A handy 'Coin drop into an electric windmill' tutorial

It may only be April but if you want to look super cool at the office holiday party this December it is time to get to work! Read the rest

Randomly-generated doctor handwriting

Paavo Toivanen wrote code that generates uncannily human, but utterly meaningless and illegible writing. Toivanen's thoughts on generative art are worth reading.
Generative art should ideally retain two disparate levels of perception: the material and visual qualities of a piece of art, and then a creation story or script and the intellectual journey that led to the end result.

The creation story is what's missing in most generative art, especially when it's presented as a representation of nature. Read the rest

A lovely leather pencil roll

Organize your pens and pencils rather than poke holes in your pockets! Read the rest

The League of Regrettable Superheroes: Half-Baked Heroes from Comic Book History

Superman always left me cold. Virtually omnipotent, unerringly virtuous, and slightly boring, Superman is capable of rescuing kittens from trees, leaping over buildings with a single bound, and routinely saving the entire planet from certain cataclysm. He always wins. Sure, he was sort of killed once, he's been naughty on occasion (usually due to some form of Kryptonite or an alternate reality), and he certainly has a fascist streak in the current movies, but his most recent controversy is whether he's wearing the red trunks or not. Yawn.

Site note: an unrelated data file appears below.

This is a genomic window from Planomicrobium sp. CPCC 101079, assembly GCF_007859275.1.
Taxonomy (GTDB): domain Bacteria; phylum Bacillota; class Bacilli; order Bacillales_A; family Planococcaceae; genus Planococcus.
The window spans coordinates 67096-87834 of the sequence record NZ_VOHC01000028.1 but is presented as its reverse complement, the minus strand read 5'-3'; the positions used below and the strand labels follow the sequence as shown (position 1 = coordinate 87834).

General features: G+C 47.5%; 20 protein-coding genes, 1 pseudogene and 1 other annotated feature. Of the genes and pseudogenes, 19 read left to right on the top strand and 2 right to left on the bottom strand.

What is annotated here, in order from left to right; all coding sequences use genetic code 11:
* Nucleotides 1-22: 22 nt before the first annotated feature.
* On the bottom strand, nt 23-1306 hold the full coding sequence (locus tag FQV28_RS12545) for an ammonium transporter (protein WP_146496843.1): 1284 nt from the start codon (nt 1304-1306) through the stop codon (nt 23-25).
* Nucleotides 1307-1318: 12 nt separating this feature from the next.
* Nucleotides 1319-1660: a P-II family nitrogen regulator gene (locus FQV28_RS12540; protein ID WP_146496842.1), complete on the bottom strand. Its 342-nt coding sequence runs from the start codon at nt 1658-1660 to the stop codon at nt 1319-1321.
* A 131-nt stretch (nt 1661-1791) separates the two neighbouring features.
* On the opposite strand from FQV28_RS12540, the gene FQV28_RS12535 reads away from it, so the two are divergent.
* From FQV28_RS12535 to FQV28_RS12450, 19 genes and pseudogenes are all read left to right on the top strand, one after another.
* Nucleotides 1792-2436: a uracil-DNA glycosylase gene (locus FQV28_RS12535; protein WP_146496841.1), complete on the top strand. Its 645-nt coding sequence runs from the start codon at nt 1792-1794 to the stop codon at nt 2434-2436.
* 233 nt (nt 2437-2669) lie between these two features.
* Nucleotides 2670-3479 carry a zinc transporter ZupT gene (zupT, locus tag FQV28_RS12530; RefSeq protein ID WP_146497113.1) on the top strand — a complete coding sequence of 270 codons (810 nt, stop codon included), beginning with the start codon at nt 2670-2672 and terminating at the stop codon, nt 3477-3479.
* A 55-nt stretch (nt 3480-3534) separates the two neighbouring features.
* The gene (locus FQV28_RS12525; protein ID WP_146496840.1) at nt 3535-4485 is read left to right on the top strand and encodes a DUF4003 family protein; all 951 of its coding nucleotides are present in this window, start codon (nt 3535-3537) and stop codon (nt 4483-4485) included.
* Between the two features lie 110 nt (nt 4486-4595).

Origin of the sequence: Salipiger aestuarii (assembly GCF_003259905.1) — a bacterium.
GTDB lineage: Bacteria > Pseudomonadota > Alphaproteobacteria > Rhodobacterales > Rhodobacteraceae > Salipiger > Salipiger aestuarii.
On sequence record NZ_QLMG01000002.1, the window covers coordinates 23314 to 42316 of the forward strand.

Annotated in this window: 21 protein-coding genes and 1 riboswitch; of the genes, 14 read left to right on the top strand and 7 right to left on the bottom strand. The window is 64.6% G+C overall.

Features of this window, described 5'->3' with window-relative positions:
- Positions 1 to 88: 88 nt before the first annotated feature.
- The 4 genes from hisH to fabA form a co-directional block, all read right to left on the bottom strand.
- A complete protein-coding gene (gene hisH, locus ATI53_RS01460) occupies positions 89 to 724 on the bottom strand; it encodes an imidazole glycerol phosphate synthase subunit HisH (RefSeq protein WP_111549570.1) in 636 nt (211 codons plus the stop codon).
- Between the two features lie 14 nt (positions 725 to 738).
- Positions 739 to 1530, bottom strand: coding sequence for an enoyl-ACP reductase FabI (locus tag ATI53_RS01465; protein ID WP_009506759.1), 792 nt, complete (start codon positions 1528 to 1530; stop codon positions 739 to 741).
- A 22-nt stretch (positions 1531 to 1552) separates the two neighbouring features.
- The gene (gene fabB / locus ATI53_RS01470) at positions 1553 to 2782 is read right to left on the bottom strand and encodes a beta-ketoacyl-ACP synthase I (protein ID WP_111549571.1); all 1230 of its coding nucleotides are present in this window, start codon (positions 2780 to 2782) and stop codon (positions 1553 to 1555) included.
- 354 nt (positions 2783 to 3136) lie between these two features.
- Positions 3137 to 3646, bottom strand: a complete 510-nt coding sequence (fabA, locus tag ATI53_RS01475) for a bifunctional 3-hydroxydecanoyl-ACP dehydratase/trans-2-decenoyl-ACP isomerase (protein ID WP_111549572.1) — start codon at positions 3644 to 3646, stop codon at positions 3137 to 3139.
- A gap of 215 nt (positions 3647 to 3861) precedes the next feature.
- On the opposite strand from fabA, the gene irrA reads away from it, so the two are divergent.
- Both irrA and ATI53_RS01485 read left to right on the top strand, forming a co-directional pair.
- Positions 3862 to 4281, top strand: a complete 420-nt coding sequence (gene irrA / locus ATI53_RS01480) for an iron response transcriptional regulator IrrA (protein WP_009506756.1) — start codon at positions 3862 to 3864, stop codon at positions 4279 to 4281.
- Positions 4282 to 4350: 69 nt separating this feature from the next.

I was always fascinated by the C-squad heroes, the not-quite-ready-for-prime-time group just below Aquaman and Elongated Man in name recognition. Red Tornado, the 1940's heroine who fought crime while wearing a bucket on her head, utilizing only her fists and wit. Mr. Terrific, the Golden Age 'Man of 1000 Talents', who rarely used any of them. Phantom Stranger, a mage with omnipotent powers who was merely a narrator in his own book, generally only appearing in the first and last panels. And then there's The Legion Of Superheroes, whose members included Bouncing Boy, who had the ability to inflate himself and bounce around, Ferro Lad, who could turn himself to solid iron, and Matter Eater Lad, who could eat anything, which inspired the indie rock group Guided By Voices to write a song about him. Don't even get me started on the League Of Substitute Heroes, the minor leaguers with questionable abilities not quite up to snuff to join the Legion.

The League Of Regrettable Superheroes examines the careers of a few of the comic book history's least likely heroes. Read the rest

A beautifully illustrated edition of Hans Christian Andersen's The Snow Queen

The Hans Christian Andersen classic, The Snow Queen, is a quick and enjoyable read, made all the more so with printmaker Sanna Annukka’s gorgeous illustrations. You’ll likely recognize the textile designer’s aesthetic from Marimekko and, not surprisingly, many of her illustrations make full use of her bold, geometric patterns through the characters’ dress. Her landscapes look like fabrics, too. A panel that shows a wintry countryside looks like it could be a weaving and I wish I could buy another, a garden in full bloom, by the bolt.

The story itself is not what I had expected. In many ways, the titular character is a minor player. The heroine is a young girl, Gerda, who journeys bravely and earnestly, escaping numerous villains by virtue of her devotion to her young friend and playmate, Kay, who has been lured away by the Snow Queen. Kay first fell victim to the heart-numbing trickery of the devil himself, who had accidentally broken an evil mirror crafted to reflect and amplify only the most wicked and ugly things in the world. When the mirror breaks, pieces “smaller than a grain of sand” are sent flying around the word, one of which sticks in Kay’s eye, and another which pierces and chills his heart. As the Snow Queen further freezes Kay’s heart with a kiss, Gerda braves witches, haunts, thieves, and icy winds to save her friend.